In response to my question about what aspect of her life she takes the most pride in, she mentioned several specific bills which have been signed into law as a result of her efforts. The FAM Act and FAM Improvement Act, both bipartisan bills, “make air travel easier for breastfeeding travelers.” She also pushed to require “air carriers to disclose how many bags, wheelchairs, and motorized scooters they damage or mishandle each month.” Another bill which became law helps Veteran entrepreneurs grow their small businesses. These are all examples of how Senator Duckworth serves as an advocate to mothers, disabled, and veterans. If she isn’t the definition of an inspiring mom, I don’t know who is!
But her endeavors don’t stop there. In general, she works for “practical, common-sense solutions needed to move our state and country forward.” She is a true agent of change as she helps to create jobs and fight for communities which traditionally have not had a voice.
After hearing about her life as a public figure, it might not be immediately apparent how Senator Duckworth is just like you and me. But like many of my readers, she is also a mother who is trying to juggle parenting amidst the COVID-19 pandemic. And as a mother, she is definitely inspiring.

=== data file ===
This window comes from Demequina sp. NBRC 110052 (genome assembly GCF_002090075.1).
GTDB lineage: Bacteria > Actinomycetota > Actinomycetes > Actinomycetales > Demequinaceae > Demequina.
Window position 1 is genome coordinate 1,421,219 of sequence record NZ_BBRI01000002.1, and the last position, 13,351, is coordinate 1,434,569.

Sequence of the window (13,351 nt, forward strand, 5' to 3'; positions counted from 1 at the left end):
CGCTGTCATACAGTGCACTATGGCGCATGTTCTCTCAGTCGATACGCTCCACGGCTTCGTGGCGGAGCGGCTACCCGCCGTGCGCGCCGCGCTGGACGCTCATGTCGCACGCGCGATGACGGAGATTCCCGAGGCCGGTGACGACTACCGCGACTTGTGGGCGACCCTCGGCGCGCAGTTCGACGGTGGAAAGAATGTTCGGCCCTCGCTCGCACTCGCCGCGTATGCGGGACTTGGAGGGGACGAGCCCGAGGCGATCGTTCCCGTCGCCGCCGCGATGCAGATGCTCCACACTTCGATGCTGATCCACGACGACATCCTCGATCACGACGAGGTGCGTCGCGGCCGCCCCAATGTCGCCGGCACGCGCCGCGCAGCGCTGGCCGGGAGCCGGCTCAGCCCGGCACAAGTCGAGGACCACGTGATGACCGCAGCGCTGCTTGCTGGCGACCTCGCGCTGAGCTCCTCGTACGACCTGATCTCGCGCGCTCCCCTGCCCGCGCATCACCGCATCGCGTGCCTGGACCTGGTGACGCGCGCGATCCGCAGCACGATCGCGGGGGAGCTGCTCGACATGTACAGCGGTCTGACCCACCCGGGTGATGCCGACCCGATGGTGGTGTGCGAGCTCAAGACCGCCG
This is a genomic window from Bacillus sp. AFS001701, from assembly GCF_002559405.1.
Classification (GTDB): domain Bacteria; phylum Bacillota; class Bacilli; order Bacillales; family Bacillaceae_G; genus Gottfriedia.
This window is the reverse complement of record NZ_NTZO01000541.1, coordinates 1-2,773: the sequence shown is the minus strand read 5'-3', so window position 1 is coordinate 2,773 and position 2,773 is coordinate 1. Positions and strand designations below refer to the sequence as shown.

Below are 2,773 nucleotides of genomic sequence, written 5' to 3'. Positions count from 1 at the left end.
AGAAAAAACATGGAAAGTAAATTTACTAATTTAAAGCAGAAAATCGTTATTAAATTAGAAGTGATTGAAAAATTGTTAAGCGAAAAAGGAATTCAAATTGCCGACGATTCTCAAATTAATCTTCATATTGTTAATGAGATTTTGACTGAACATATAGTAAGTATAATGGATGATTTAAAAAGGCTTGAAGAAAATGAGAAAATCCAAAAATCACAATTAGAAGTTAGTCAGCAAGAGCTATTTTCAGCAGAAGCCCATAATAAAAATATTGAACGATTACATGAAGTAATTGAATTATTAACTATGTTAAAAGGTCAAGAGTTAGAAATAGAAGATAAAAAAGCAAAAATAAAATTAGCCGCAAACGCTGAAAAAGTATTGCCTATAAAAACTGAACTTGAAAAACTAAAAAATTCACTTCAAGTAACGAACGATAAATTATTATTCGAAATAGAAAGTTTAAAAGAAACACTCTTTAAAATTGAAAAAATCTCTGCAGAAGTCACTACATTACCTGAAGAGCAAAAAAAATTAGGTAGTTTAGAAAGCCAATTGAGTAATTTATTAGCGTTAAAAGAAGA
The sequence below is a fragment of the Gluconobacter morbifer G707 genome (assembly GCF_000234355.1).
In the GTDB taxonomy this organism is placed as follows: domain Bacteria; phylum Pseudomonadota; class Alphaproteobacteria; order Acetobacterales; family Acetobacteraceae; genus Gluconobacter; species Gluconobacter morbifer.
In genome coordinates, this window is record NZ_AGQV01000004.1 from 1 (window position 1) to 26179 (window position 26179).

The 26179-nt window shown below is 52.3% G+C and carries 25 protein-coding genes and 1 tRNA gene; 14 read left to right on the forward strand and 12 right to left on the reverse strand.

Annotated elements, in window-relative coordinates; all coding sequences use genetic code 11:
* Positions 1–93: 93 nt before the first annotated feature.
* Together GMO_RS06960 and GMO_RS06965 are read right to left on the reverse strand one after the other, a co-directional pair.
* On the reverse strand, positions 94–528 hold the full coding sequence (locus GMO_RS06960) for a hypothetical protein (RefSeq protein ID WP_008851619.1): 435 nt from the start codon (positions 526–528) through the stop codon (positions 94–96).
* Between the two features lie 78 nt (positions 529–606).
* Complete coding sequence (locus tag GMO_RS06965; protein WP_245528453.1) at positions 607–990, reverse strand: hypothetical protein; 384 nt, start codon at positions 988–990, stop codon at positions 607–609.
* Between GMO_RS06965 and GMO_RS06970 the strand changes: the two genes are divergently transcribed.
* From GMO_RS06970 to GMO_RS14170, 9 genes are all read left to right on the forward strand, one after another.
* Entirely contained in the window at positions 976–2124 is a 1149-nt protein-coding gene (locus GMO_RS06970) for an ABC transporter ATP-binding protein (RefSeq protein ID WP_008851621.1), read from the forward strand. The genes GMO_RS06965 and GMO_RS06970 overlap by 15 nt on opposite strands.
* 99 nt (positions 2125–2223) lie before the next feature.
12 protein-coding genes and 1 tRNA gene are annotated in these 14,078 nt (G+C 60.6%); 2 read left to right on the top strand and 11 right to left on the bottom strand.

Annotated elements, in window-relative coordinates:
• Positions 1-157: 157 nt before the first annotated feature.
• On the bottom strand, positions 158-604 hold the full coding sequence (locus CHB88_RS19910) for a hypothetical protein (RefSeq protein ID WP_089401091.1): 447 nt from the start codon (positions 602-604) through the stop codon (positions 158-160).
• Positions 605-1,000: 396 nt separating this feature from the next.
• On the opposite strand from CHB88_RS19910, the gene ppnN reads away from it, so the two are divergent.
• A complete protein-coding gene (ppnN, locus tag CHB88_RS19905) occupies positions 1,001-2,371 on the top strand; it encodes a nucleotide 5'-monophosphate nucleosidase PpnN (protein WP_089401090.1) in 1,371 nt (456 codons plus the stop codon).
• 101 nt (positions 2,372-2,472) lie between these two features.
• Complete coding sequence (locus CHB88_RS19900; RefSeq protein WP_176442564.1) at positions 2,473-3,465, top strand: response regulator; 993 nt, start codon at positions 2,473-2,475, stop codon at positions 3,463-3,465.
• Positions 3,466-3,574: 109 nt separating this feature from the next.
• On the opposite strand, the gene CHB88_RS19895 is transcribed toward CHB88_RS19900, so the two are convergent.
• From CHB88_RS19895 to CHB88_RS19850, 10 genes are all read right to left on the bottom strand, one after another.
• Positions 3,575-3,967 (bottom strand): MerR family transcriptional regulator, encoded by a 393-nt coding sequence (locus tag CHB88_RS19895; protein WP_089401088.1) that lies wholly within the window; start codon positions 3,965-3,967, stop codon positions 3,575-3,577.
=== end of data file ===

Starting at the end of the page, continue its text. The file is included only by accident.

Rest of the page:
Senator Duckworth described herself as the “proud mother of two beautiful daughters, Abigail and Maile Pearl—ages 6 and 2 and a half.” As an interesting side note, Maile Pearl was named after her Great Aunt Pearl who was an army nurse during World War II. I’m curious to see what the future holds for young Abigail and Maile Pearl growing up with a mother who shows them every day what it means to fight for justice.
What a mother she must be! I say this because it is clear that she intends on sharing her passion for powerful women leaders with them. As an example, Duckworth and her daughters paid their respects when Ruth Bader Ginsberg, the incredibly influential Justice of the Supreme Court, passed last fall. I was touched by her words on Facebook, “If it weren’t for her decades-long fight for equality and women’s rights, I wouldn’t have been able to have my daughters. Though she’s not with us anymore, her fight—and our fight—continues.”